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COVID-19: Safety & IT Measures Ontario Schools Can Take To Continue Education

Although public schools are not prepared for total online learning. There are managed IT solutions that are available to get through the COVID-19 emergency in Canada.  

Safety & IT Solutions Can Prevent Coronavirus Disruption

Although public schools are not prepared for total online learning. There are managed IT solutions that are available to get through the COVID-19 emergency in Canada.  

It wasn’t long after the World Health Organization declared the coronavirus a pandemic that Ontario officials decided to shutter public schools for an additional two weeks following the traditional March break. The move supports growing policies to limit the contagion’s spread through human contact. And although reports indicate the virus does not necessarily put school-aged children at the heightened risk of our valued elders and those with pre-existing conditions, containment remains critical.

“We recognize the significant impact this decision will have on families, students, schools, as well as the broader community, but this precaution is necessary to keep people safe,” Ontario Premier Doug Ford’s statement asserts.

The Novel Coronavirus, also known as COVID-19, ranks among the easiest transmittable infectious disease in recent memory. According to health agencies and news reports, COVID-19 can be transmitted via person-to-person contact, remain airborne for up to three hours, and may contaminate surfaces and inanimate objects for up to three days. Perhaps the most significant challenge community members should be aware of is that infected parties may show no symptoms for weeks.

The Ontario government’s decision to extend school closures is certainly warranted. However, parents and school administrators now must implement strategies to defend against the virus and continue educating Canada’s children.

COVID-19 Ontario Schools

What Ontario Schools Can Do To Sanitize Facilities

According to health resources such as the Centers for Disease Control and Prevention (CDC), eliminating the coronavirus does not require professional sanitization measures. Before pupils return to their desks and playgrounds, ordinary household cleaners may prove effective. In terms of school surface areas, keyboards, and other routinely used items, these are considered effective methods that can be employed at school and home.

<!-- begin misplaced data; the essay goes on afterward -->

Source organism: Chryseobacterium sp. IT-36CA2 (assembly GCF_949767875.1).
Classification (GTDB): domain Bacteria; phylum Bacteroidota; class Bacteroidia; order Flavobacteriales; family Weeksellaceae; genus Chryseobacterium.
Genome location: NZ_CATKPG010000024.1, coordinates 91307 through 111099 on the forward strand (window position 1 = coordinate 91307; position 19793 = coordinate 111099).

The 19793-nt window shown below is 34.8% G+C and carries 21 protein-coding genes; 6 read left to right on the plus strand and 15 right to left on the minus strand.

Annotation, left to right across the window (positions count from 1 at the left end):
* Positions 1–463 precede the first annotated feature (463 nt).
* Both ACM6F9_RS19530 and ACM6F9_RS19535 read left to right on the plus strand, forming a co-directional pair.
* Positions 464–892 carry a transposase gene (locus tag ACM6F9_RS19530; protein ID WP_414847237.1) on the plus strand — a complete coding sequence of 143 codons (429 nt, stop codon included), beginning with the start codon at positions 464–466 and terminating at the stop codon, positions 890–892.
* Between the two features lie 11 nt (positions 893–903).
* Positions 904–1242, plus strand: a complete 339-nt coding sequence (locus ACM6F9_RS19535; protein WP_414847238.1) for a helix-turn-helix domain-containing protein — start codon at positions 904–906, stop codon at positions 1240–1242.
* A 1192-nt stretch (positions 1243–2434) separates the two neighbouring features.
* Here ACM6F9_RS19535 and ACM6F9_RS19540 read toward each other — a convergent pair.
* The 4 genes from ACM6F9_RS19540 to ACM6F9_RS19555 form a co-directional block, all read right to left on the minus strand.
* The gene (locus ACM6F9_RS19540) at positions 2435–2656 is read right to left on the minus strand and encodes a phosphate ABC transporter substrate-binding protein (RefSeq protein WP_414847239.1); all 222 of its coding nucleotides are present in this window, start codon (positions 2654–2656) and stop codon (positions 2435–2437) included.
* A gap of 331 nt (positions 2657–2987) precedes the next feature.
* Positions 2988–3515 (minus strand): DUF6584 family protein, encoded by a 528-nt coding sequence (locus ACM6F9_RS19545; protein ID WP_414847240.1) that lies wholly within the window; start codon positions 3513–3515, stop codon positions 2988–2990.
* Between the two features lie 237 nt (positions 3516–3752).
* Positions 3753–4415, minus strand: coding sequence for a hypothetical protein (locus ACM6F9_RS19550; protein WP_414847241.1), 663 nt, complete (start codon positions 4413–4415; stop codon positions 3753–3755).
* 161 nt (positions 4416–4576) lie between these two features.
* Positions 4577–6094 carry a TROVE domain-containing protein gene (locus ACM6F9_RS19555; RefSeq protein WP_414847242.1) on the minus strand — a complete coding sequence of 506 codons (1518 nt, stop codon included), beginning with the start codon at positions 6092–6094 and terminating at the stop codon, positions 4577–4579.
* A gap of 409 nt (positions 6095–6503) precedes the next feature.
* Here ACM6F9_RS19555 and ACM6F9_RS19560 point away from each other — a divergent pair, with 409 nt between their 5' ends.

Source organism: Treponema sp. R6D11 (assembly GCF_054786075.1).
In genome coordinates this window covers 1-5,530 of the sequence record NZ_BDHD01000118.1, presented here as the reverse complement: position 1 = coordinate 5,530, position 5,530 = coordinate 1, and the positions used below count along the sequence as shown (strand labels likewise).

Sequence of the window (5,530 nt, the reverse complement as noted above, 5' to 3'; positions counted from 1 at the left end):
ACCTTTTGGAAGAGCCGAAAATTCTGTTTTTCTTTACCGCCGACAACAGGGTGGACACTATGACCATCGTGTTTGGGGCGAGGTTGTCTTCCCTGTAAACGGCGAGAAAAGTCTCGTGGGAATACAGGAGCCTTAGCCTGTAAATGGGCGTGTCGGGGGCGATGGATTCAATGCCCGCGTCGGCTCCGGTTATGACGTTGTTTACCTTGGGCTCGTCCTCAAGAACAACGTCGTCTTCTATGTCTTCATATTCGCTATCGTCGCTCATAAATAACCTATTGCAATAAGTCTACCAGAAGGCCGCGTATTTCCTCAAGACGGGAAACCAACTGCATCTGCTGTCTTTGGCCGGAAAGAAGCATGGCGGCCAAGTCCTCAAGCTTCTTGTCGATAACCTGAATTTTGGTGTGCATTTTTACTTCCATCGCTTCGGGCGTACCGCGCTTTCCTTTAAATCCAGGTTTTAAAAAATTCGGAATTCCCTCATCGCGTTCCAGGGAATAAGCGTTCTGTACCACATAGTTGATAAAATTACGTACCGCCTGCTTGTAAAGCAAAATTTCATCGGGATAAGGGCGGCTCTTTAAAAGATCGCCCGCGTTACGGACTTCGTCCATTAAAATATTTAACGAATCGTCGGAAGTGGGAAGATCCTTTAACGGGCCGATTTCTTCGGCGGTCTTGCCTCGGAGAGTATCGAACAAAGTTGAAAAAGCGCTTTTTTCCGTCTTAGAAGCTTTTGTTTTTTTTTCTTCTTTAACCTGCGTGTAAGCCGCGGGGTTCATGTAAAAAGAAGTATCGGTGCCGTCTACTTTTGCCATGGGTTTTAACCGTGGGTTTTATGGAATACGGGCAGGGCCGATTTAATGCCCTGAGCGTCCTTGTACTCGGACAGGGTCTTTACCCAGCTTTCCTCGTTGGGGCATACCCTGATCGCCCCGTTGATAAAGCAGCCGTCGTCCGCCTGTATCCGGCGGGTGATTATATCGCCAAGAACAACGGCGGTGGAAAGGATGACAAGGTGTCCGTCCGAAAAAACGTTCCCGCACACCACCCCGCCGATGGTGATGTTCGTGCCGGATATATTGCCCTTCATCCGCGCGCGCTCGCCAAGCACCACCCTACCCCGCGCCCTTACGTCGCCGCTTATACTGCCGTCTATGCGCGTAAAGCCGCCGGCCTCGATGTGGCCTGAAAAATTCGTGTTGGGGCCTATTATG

• Diluted Bleach: Mix 5 tablespoons of bleach with one gallon of water. This mix can be used with moist cloths or sprays to sanitize surfaces.
  • Alcohol Solutions: To be effective, hand sanitizers should contain 60 percent, and other solutions should contain 70 percent alcohol.

The CDC published a detailed COVID-19 Recommendations for Cleaning and Disinfection response that can be accessed online. While such guidelines may prove invaluable in combating the sometimes deadly virus, public school would be wise to plan for an extended hiatus. Although public-school leaders have modestly begun to tap into virtual education, managed IT professionals have short- and long-term solutions.

Ontario Schools May Require Remote IT Solutions

There have been some media reports that school systems are too ill-prepared to manage the growing COVID-19 crisis.

“That is definitely a challenge at the (Toronto District School Board) and school boards right across the province, if not country,” spokesperson Ryan Bird reportedly said. “The fact is, with 247,000 (students in Toronto), we can’t flip a switch. It comes down to access to technology. And something this widespread is not something that can be easily planned for.”

“Online learning” has emerged as a catch-phrase in education circles. What that boils down to on the tech side is enhanced IT that enhances remote access and cybersecurity via the Cloud, among other resources.

“On the scale that would be required to offer consistency in terms of student learning and achievement over the next few months, we might have sufficient capacity to do it for a few days or a week,” education consultant Paul W. Bennett reportedly said. “But we would not have the capacity, and we have never really developed the capacity to do it for longer than short periods.”

While school officials are not generally IT experts, education decision-makers would be wise to reach out to the professionals for a coronavirus consultation promptly. That’s largely because there are IT solutions available that can bridge the immediate gap, as well as long-term fixes.

Although time is of the essence, most parents have desktops, laptops, and viable devices at home that can tap into virtual education sites. School decision-makers have an opportunity to expand Cloud and remote access to pupils. Many parents already have established login and password permissions to review documents and check on assignments. The next steps may be expanding Cloud privileges and permissions to interact with teachers about homework.

The tools for online learning already exist. Perhaps that COVID-19 outbreak is teaching us all a lesson that IT solutions can get us through this crisis and avoid future disruption.